The court will also weigh two cases involving “state secrets”, the idea that the government can block the release of information it claims would harm national security if disclosed. One case involved a Guantanamo Bay detainee who was tortured in CIA custody by a trial court. Another involved a group of Muslim residents of California who alleged that the FBI targeted them for surveillance because of their religion.
Decisions in most large cases won’t come before spring because judges typically spend months drafting and revising majority opinions and disagreements.
Around that time, Breyer may indicate whether he plans to retire from his job since 1994. Retirement announcements often come in the spring, to give the President and Senate enough time to choose and confirm a nominee before returning from court. The cases begin to be heard again during the summer vacation and in October.
Tom Goldstein, founder of the Scottsblog website and frequent attorney before the court, said the consequences of Barack Obama’s stay on court through his presidency and his death during Trump’s stay in the White House cannot be lost on Breuer.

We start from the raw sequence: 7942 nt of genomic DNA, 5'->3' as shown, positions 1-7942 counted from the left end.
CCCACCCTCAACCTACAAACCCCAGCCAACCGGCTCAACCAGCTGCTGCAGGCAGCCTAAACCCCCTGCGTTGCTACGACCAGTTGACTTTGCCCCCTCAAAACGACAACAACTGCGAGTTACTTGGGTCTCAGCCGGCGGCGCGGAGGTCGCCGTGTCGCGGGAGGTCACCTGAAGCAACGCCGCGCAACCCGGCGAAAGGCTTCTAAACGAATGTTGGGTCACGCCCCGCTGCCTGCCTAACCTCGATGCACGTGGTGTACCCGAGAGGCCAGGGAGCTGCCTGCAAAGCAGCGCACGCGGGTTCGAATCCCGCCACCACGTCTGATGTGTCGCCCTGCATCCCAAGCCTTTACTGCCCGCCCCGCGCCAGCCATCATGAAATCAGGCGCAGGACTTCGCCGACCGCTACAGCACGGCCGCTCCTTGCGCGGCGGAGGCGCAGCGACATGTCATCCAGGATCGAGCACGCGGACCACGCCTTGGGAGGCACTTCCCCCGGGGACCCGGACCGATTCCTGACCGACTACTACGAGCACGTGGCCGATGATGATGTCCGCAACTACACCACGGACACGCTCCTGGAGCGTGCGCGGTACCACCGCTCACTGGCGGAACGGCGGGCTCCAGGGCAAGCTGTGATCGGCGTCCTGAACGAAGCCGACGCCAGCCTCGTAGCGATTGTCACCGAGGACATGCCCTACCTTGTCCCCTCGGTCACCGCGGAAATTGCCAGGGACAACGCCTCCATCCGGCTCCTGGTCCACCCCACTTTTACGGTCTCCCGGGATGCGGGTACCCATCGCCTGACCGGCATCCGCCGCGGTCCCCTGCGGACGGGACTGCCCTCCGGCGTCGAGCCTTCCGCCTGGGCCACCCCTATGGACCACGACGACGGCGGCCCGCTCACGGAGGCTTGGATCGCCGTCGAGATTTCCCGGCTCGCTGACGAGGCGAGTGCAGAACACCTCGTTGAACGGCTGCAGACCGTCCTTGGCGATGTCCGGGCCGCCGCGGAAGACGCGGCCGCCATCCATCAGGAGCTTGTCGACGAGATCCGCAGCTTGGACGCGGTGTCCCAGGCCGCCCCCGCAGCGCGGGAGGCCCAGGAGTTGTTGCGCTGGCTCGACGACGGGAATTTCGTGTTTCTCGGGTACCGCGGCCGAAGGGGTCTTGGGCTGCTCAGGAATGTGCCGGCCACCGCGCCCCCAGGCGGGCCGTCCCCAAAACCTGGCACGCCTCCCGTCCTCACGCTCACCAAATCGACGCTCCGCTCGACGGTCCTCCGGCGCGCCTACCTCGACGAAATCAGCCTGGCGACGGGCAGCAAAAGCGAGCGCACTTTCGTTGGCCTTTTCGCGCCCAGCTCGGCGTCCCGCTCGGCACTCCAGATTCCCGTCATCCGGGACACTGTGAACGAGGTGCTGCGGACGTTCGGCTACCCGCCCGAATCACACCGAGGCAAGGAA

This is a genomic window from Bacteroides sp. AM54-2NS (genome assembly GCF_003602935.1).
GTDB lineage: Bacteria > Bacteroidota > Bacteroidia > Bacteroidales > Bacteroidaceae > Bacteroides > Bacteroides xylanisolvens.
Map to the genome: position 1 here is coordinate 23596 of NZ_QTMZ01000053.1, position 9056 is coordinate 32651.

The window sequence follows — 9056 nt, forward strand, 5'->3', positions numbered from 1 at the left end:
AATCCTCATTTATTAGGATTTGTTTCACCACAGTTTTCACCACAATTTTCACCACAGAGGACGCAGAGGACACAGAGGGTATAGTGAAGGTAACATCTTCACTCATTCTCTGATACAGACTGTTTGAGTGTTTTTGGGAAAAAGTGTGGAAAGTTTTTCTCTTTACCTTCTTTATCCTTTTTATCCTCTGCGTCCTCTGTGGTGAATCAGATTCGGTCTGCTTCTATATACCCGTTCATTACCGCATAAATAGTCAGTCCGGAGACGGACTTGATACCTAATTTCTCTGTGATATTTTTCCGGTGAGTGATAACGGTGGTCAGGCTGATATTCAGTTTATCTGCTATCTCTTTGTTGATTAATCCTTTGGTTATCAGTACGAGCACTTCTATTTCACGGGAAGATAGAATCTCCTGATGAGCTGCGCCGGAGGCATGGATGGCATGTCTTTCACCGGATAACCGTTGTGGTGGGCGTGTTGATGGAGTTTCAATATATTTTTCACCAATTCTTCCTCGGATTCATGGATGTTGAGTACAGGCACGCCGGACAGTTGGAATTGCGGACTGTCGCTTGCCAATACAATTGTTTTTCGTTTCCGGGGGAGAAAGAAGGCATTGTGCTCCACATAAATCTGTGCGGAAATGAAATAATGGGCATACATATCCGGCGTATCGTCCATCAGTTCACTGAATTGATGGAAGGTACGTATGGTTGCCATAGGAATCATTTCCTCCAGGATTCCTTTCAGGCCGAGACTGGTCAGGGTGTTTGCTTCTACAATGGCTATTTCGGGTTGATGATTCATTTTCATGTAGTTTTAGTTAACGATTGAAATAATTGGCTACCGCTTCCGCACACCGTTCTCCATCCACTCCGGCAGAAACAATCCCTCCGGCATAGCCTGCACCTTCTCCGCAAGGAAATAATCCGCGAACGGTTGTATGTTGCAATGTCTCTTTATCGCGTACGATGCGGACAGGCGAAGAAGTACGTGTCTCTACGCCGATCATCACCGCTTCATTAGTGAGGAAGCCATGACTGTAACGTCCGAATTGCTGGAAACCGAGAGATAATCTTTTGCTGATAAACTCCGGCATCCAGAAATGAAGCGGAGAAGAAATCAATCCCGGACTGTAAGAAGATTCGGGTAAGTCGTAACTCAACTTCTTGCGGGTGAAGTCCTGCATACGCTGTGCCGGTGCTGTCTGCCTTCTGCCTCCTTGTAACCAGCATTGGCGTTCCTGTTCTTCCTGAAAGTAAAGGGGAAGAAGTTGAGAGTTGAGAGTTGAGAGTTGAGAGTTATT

“There is a strong possibility that he will retire from this position,” Goldstein said.
The court is still closed to the public, but live audio of the court’s arguments will be available and journalists who regularly cover the court will be in attendance. The convention-bound court first provided live audio in May 2020, when the court began hearing arguments by telephone during the pandemic.
After testing positive for COVID-19 despite vaccination, Justice Brett Kavanaugh will participate remotely from his home during an oral debate next week. The court said on Friday that the 54-year-old Justice has no symptoms.